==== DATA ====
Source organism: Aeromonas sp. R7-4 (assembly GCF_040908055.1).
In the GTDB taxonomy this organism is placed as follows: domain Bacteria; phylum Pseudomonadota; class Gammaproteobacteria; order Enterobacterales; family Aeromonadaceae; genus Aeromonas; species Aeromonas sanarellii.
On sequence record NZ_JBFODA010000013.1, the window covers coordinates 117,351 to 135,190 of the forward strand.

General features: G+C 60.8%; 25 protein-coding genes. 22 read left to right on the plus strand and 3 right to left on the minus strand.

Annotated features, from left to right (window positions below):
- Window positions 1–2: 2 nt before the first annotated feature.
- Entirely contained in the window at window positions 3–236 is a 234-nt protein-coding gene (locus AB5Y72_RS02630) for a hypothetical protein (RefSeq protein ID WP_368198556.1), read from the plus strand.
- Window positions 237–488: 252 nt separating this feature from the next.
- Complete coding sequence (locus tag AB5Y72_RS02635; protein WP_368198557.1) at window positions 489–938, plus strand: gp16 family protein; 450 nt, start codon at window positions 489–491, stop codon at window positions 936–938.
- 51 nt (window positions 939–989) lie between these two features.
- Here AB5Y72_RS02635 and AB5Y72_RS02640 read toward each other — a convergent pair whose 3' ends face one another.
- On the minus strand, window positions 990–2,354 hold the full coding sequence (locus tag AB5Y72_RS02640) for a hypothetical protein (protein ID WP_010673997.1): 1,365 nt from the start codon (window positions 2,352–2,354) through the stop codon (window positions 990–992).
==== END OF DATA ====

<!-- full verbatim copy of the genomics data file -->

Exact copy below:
Source organism: Aeromonas sp. R7-4 (assembly GCF_040908055.1).
In the GTDB taxonomy this organism is placed as follows: domain Bacteria; phylum Pseudomonadota; class Gammaproteobacteria; order Enterobacterales; family Aeromonadaceae; genus Aeromonas; species Aeromonas sanarellii.
On sequence record NZ_JBFODA010000013.1, the window covers coordinates 117,351 to 135,190 of the forward strand.

General features: G+C 60.8%; 25 protein-coding genes. 22 read left to right on the plus strand and 3 right to left on the minus strand.

Annotated features, from left to right (window positions below):
- Window positions 1–2: 2 nt before the first annotated feature.
- Entirely contained in the window at window positions 3–236 is a 234-nt protein-coding gene (locus AB5Y72_RS02630) for a hypothetical protein (RefSeq protein ID WP_368198556.1), read from the plus strand.
- Window positions 237–488: 252 nt separating this feature from the next.
- Complete coding sequence (locus tag AB5Y72_RS02635; protein WP_368198557.1) at window positions 489–938, plus strand: gp16 family protein; 450 nt, start codon at window positions 489–491, stop codon at window positions 936–938.
- 51 nt (window positions 939–989) lie between these two features.
- Here AB5Y72_RS02635 and AB5Y72_RS02640 read toward each other — a convergent pair whose 3' ends face one another.
- On the minus strand, window positions 990–2,354 hold the full coding sequence (locus tag AB5Y72_RS02640) for a hypothetical protein (protein ID WP_010673997.1): 1,365 nt from the start codon (window positions 2,352–2,354) through the stop codon (window positions 990–992).